Courtroom 1 at the Susquehanna County Courthouse at Montrose was barely recognizable last Wednesday with scaffolding in place for renovations that should be completed by early January. Susquehanna County commissioners (above, from left) Betsy Arnold, MaryAnn Warren and Alan Hall inspect the progress of renovations. Changes to the floor plan are intended to make more room for attorneys and litigants, as well as for a public that has a renewed interest in hearings and trials.
Story and photos by Rick Hiduk
(Also published in the Susquehanna County Indepedent)
Capping off years of renovations and restructuring of the Susquehanna County Courthouse at Montrose, historic Courtroom 1 is scheduled to reopen in January with a new ceiling, refurbished walls and new carpeting. A more open floor plan for the judge and lawyers will also make the space ADA-compliant, one of many long-term goals associated with a project that also brought three buildings together as one. A new jury box will also eliminate barriers for people with physical disabilities.
The courtroom closed just over a week ago, so that drop cloths could be spread out and scaffolding erected, effectively filling almost every square foot of the two-story room, leaving space for the large chandelier at the center. A temporary floor was erected just below the existing ceiling to allow for workers from Champion Builders of Kingston to run aluminum cables to which new sheet rock will be affixed.
Courtroom 1 is as old as the county courthouse itself, dating back to 1854. According to Susquehanna County commissioner Alan Hall, the spacious room changed very little for nearly 150 years until carpeting was installed about 20 years ago when judge Kenneth Seamans presided over the court. “This was long overdue,” Hall said of improvements that have been financed with Act 13 funds. “It’ll be good for another 30 to 40 years.”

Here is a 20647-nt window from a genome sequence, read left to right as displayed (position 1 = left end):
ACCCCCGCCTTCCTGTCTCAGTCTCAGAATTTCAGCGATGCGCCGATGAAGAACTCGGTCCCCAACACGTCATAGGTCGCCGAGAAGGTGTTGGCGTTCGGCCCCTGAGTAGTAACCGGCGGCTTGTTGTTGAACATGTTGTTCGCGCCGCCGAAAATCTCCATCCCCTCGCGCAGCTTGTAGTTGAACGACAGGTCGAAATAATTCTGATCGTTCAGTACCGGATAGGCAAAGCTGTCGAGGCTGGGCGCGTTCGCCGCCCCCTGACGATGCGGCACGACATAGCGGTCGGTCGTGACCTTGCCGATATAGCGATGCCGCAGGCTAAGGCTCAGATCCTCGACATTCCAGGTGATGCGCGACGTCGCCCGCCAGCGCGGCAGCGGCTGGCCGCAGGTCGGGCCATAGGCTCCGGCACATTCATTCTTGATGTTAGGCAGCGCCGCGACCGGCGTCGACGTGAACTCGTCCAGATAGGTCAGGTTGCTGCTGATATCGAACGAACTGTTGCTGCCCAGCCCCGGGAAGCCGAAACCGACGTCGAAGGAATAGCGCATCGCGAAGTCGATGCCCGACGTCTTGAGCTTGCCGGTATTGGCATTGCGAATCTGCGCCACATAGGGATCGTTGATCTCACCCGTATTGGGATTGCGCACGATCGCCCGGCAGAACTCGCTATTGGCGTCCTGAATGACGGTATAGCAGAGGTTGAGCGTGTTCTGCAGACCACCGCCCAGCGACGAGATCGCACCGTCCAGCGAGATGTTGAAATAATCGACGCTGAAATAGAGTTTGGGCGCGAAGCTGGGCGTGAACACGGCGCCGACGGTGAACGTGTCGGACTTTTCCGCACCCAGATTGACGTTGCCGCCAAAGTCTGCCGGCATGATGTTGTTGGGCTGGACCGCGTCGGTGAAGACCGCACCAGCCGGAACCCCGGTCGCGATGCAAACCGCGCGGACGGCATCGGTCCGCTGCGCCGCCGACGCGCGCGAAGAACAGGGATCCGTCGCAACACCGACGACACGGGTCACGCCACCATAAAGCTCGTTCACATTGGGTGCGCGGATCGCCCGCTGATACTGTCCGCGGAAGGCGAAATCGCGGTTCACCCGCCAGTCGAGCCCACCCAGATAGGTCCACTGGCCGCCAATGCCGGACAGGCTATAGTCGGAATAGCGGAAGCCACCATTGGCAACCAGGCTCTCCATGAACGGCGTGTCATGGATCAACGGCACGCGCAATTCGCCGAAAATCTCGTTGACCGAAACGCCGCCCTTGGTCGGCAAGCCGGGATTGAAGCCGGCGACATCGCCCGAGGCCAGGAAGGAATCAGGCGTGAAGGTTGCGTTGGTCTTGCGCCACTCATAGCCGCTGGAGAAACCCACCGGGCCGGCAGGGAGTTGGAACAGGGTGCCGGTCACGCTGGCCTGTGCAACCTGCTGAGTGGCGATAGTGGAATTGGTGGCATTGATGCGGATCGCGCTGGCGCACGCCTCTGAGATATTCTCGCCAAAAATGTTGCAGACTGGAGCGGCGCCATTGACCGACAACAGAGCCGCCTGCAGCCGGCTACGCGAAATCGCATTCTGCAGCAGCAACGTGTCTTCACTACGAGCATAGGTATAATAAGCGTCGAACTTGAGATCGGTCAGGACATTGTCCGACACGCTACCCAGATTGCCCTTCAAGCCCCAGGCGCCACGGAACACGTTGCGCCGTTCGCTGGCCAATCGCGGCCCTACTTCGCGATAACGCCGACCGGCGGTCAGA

Dismantling of the scaffolding should begin on Dec. 11. As the contractors work their way down the interior, they will make repairs to the lath and plaster walls. Subsequently, technicians from Automated Lifestyles of Moscow will come in to redo lighting, sound and video. The most noticeable changes, however, will take place on the first floor.
Hall noted that the judge’s bench and the witness stand will be separated to make the witness stand ADA-compliant. The jury box will be dismantled and a new one built closer to the east wall. The railing that wraps around the desks used by attorneys and their clients will be cut into pieces and moved back to allow greater separation between the parties and room for multiple attorneys, which is common during children & youth-related hearings.
Carpet tiles will be laid instead of rolled carpet because it is easier to replace a segment or two. Hall pointed to holes in the old carpet resulting from a retrofitting of the heating system some years ago and other sections that are badly stained. The pew-like benches in the public gallery will get new cushions. The wooden wainscoting will be restained.
Improvements to the gallery come at a time when audiences for most types of hearings and trials are on the rise after years of decline. “The crowds are starting to come back,” Hall remarked. “Social media has increased the appetite for people to know what’s going on.”
The courtroom projects, which will include new carpet tiles on the dual stairways from the lobby and some minor renovations to Courtroom 2, are projected to be complete by the second week of January. “I think we’re well on track for that,” said Hall.
Workers from Champion Builders operate in the temporary confinement of a floor supported by scaffolding. When the new ceiling is finished, they will work their way down the walls, restoring decaying plaster on their way to the floor.